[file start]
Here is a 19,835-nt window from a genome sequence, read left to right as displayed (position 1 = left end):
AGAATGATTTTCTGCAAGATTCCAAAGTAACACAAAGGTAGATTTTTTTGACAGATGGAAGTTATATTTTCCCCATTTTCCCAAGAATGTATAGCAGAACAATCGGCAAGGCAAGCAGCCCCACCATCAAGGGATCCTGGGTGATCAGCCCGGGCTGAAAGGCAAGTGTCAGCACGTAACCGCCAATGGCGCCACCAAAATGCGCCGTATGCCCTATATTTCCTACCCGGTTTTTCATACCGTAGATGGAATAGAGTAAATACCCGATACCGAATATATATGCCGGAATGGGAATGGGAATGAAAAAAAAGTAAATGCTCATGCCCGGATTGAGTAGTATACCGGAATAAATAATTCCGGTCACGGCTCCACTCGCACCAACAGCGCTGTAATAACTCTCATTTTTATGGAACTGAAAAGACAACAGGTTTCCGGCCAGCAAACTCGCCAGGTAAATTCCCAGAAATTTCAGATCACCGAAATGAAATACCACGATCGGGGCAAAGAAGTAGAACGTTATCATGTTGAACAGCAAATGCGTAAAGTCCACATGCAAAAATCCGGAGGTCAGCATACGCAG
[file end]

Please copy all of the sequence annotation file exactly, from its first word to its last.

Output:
Here is a 19,835-nt window from a genome sequence, read left to right as displayed (position 1 = left end):
AGAATGATTTTCTGCAAGATTCCAAAGTAACACAAAGGTAGATTTTTTTGACAGATGGAAGTTATATTTTCCCCATTTTCCCAAGAATGTATAGCAGAACAATCGGCAAGGCAAGCAGCCCCACCATCAAGGGATCCTGGGTGATCAGCCCGGGCTGAAAGGCAAGTGTCAGCACGTAACCGCCAATGGCGCCACCAAAATGCGCCGTATGCCCTATATTTCCTACCCGGTTTTTCATACCGTAGATGGAATAGAGTAAATACCCGATACCGAATATATATGCCGGAATGGGAATGGGAATGAAAAAAAAGTAAATGCTCATGCCCGGATTGAGTAGTATACCGGAATAAATAATTCCGGTCACGGCTCCACTCGCACCAACAGCGCTGTAATAACTCTCATTTTTATGGAACTGAAAAGACAACAGGTTTCCGGCCAGCAAACTCGCCAGGTAAATTCCCAGAAATTTCAGATCACCGAAATGAAATACCACGATCGGGGCAAAGAAGTAGAACGTTATCATGTTGAACAGCAAATGCGTAAAGTCCACATGCAAAAATCCGGAGGTCAGCATACGCAG